Office of House Bill AnalysisH.B. 845
By: Nixon, Joe


Prior to and during the Holocaust, insurance companies sold policies to
individuals who subsequently became victims of the Holocaust.  Many of
these policies were lost or destroyed and still remain unpaid. Prior to the
77th Legislature, Holocaust survivors and their heirs, successors,
assignees, or beneficiaries attempted to collect on these policies;
however, the limitation period had expired.  House Bill 845 allows an
action to be brought against an insurer to recover on a claim arising out
of an insurance policy issued to a Holocaust victim and provides penalties
for insurers that deny a claim because of the age of the claim. 


It is the opinion of the Office of House Bill Analysis that this bill does
not expressly delegate any additional rulemaking authority to a state
officer, department, agency, or institution. 


House Bill 845 amends the Insurance Code to authorize a Holocaust victim,
or the heir, beneficiary, assignee, or successor of a Holocaust victim who
resides in this state and has a claim arising out of an insurance policy
purchased or in effect in Europe before 1946 that was delivered, issued for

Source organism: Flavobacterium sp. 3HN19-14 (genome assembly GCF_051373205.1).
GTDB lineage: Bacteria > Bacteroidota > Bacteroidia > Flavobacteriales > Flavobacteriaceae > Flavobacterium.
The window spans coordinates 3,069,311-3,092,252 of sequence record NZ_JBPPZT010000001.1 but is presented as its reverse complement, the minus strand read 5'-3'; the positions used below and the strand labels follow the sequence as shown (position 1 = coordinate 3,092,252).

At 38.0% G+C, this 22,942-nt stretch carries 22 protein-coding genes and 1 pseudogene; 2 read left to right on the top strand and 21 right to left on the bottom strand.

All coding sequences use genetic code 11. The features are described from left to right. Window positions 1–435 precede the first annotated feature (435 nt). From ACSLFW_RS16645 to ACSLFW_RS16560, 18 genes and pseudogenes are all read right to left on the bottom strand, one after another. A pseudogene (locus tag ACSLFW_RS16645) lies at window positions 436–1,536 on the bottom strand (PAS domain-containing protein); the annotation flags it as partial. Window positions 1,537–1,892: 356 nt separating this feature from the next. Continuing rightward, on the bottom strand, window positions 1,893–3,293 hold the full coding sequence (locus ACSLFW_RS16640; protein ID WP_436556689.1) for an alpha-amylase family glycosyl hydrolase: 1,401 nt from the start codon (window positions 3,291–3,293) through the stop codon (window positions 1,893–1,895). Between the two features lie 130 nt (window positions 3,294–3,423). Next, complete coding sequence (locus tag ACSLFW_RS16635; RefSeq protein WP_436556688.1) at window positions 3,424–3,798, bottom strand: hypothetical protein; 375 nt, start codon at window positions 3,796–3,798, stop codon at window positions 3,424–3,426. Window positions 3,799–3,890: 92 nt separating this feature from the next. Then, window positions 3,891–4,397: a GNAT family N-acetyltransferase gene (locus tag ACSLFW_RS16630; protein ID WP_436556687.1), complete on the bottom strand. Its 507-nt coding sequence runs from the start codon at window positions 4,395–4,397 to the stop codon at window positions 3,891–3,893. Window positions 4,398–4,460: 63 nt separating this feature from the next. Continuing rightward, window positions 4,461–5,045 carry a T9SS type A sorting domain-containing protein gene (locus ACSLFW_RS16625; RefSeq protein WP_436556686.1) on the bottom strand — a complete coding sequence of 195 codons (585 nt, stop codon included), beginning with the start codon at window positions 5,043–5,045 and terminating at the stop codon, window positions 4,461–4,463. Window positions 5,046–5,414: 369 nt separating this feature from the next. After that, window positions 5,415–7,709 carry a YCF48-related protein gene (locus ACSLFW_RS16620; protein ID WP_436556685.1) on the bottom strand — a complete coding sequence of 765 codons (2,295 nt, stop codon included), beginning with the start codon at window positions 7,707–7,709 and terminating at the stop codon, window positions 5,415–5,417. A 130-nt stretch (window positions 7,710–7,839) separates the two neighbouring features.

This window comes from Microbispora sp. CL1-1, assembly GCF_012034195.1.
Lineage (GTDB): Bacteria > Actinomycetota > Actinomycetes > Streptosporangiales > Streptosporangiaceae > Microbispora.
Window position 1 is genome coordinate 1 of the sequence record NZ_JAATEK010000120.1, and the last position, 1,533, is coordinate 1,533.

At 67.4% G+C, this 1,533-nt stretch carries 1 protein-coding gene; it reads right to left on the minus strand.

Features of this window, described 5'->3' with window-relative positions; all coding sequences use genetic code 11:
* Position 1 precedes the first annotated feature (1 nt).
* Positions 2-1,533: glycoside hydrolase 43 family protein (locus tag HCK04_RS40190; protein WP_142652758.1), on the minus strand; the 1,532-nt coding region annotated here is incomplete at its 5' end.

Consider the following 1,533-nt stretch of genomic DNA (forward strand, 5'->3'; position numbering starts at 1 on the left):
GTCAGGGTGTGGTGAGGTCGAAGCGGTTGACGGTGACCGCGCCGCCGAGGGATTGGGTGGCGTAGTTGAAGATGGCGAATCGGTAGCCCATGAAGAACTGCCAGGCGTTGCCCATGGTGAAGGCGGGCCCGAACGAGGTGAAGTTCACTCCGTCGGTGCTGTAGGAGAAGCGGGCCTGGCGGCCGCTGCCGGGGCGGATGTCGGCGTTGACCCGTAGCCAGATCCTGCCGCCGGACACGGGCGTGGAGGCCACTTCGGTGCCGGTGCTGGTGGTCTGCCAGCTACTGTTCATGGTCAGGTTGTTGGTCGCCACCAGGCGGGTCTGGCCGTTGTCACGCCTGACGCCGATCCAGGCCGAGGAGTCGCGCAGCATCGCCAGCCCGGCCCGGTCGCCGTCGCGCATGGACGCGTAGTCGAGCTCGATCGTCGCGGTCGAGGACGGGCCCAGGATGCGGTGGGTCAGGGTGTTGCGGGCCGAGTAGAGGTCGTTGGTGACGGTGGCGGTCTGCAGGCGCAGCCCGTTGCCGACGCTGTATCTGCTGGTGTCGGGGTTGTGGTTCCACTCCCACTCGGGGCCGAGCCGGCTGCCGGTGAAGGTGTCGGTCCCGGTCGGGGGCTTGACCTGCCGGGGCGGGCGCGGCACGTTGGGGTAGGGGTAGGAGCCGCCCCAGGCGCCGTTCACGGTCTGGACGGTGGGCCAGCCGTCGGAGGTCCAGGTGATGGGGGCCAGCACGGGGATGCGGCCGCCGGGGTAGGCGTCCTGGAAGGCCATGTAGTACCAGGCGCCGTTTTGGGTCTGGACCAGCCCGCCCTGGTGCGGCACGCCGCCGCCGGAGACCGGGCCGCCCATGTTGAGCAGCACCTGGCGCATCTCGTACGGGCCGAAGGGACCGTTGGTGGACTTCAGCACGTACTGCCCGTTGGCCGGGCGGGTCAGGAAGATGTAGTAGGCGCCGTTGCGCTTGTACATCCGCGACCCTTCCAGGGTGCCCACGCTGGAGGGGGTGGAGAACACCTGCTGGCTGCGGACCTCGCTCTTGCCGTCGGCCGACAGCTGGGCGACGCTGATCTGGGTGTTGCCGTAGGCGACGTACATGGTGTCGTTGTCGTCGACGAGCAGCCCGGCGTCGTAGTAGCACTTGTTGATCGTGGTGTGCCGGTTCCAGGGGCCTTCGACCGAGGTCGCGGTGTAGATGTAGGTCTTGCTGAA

delivery, or renewed by an insurer to bring an action against an insurer
engaged in the business of insurance in this state to recover on that claim
in a court of competent jurisdiction in this state.  "Holocaust victim"
means a person who was killed or injured, or who lost real or personal
property or financial assets as the result of discriminatory laws,
policies, or actions directed against any discrete group of which the
person was a member during the period of 1920 to 1945, inclusive, in
Germany, areas occupied by Germany, or countries allied with Germany. The
bill prohibits the dismissal of such an action for failure to comply with
any applicable limitations period if the action is brought before December
31, 2012.  Failure by an insurer to comply with such a claim by denying the
claim on the grounds that it was not timely or by asserting a statute of
limitations constitutes a violation.  If the commissioner of insurance
(commissioner) considers it to be necessary, the bill authorizes the
commissioner to initiate an examination.  If the commissioner believes that
a violation by an insurer has occurred or is occurring, the bill authorizes
the commissioner to impose sanctions, issue a cease and desist order,
assess an administrative penalty, or refer the matter to the attorney
general for appropriate enforcement.  


May 28, 2001.